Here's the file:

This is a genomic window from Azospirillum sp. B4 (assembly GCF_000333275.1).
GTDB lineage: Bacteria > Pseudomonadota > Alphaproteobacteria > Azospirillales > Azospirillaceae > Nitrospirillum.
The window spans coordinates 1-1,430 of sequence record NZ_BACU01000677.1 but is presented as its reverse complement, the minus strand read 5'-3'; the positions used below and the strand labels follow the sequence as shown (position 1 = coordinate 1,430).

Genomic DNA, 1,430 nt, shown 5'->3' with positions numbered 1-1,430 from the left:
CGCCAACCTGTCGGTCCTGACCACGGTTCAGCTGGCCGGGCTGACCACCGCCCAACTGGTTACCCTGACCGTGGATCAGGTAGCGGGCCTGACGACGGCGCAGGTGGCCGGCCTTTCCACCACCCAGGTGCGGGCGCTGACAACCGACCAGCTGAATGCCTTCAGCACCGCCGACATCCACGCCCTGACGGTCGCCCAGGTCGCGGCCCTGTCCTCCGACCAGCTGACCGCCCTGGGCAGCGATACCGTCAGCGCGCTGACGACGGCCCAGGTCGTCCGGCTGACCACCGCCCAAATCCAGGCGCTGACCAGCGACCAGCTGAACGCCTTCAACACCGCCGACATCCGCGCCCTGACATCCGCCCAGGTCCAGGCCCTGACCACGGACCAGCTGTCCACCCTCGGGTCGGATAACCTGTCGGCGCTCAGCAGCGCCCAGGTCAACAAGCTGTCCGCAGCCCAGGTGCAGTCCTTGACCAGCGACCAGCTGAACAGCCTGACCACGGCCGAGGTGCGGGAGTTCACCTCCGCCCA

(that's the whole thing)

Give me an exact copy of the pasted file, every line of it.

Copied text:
This is a genomic window from Azospirillum sp. B4 (assembly GCF_000333275.1).
GTDB lineage: Bacteria > Pseudomonadota > Alphaproteobacteria > Azospirillales > Azospirillaceae > Nitrospirillum.
The window spans coordinates 1-1,430 of sequence record NZ_BACU01000677.1 but is presented as its reverse complement, the minus strand read 5'-3'; the positions used below and the strand labels follow the sequence as shown (position 1 = coordinate 1,430).

Genomic DNA, 1,430 nt, shown 5'->3' with positions numbered 1-1,430 from the left:
CGCCAACCTGTCGGTCCTGACCACGGTTCAGCTGGCCGGGCTGACCACCGCCCAACTGGTTACCCTGACCGTGGATCAGGTAGCGGGCCTGACGACGGCGCAGGTGGCCGGCCTTTCCACCACCCAGGTGCGGGCGCTGACAACCGACCAGCTGAATGCCTTCAGCACCGCCGACATCCACGCCCTGACGGTCGCCCAGGTCGCGGCCCTGTCCTCCGACCAGCTGACCGCCCTGGGCAGCGATACCGTCAGCGCGCTGACGACGGCCCAGGTCGTCCGGCTGACCACCGCCCAAATCCAGGCGCTGACCAGCGACCAGCTGAACGCCTTCAACACCGCCGACATCCGCGCCCTGACATCCGCCCAGGTCCAGGCCCTGACCACGGACCAGCTGTCCACCCTCGGGTCGGATAACCTGTCGGCGCTCAGCAGCGCCCAGGTCAACAAGCTGTCCGCAGCCCAGGTGCAGTCCTTGACCAGCGACCAGCTGAACAGCCTGACCACGGCCGAGGTGCGGGAGTTCACCTCCGCCCA